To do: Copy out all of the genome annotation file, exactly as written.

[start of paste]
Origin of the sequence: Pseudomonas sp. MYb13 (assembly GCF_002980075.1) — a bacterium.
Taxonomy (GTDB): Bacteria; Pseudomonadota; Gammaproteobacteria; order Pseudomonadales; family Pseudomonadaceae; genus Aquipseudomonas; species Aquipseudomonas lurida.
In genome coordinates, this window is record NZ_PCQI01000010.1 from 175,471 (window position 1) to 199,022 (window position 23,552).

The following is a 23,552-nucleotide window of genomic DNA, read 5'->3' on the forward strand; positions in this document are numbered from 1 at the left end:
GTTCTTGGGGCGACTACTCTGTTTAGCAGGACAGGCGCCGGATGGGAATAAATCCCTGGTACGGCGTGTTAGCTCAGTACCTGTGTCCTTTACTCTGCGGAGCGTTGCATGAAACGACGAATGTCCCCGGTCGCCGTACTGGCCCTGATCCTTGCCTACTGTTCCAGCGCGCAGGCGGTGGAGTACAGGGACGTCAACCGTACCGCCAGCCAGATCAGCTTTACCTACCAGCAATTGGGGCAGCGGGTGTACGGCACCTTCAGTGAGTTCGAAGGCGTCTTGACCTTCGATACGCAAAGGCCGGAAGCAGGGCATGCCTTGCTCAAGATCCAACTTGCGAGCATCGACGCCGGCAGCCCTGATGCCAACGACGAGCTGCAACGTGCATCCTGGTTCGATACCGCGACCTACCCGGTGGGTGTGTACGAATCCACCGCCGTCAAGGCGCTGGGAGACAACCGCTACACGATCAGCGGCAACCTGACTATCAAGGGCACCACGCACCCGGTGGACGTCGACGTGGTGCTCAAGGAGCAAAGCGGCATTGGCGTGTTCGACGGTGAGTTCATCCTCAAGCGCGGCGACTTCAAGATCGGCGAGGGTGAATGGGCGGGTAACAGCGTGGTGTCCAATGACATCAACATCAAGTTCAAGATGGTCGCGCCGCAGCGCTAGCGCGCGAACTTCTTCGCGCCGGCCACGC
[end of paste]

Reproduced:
Origin of the sequence: Pseudomonas sp. MYb13 (assembly GCF_002980075.1) — a bacterium.
Taxonomy (GTDB): Bacteria; Pseudomonadota; Gammaproteobacteria; order Pseudomonadales; family Pseudomonadaceae; genus Aquipseudomonas; species Aquipseudomonas lurida.
In genome coordinates, this window is record NZ_PCQI01000010.1 from 175,471 (window position 1) to 199,022 (window position 23,552).

The following is a 23,552-nucleotide window of genomic DNA, read 5'->3' on the forward strand; positions in this document are numbered from 1 at the left end:
GTTCTTGGGGCGACTACTCTGTTTAGCAGGACAGGCGCCGGATGGGAATAAATCCCTGGTACGGCGTGTTAGCTCAGTACCTGTGTCCTTTACTCTGCGGAGCGTTGCATGAAACGACGAATGTCCCCGGTCGCCGTACTGGCCCTGATCCTTGCCTACTGTTCCAGCGCGCAGGCGGTGGAGTACAGGGACGTCAACCGTACCGCCAGCCAGATCAGCTTTACCTACCAGCAATTGGGGCAGCGGGTGTACGGCACCTTCAGTGAGTTCGAAGGCGTCTTGACCTTCGATACGCAAAGGCCGGAAGCAGGGCATGCCTTGCTCAAGATCCAACTTGCGAGCATCGACGCCGGCAGCCCTGATGCCAACGACGAGCTGCAACGTGCATCCTGGTTCGATACCGCGACCTACCCGGTGGGTGTGTACGAATCCACCGCCGTCAAGGCGCTGGGAGACAACCGCTACACGATCAGCGGCAACCTGACTATCAAGGGCACCACGCACCCGGTGGACGTCGACGTGGTGCTCAAGGAGCAAAGCGGCATTGGCGTGTTCGACGGTGAGTTCATCCTCAAGCGCGGCGACTTCAAGATCGGCGAGGGTGAATGGGCGGGTAACAGCGTGGTGTCCAATGACATCAACATCAAGTTCAAGATGGTCGCGCCGCAGCGCTAGCGCGCGAACTTCTTCGCGCCGGCCACGC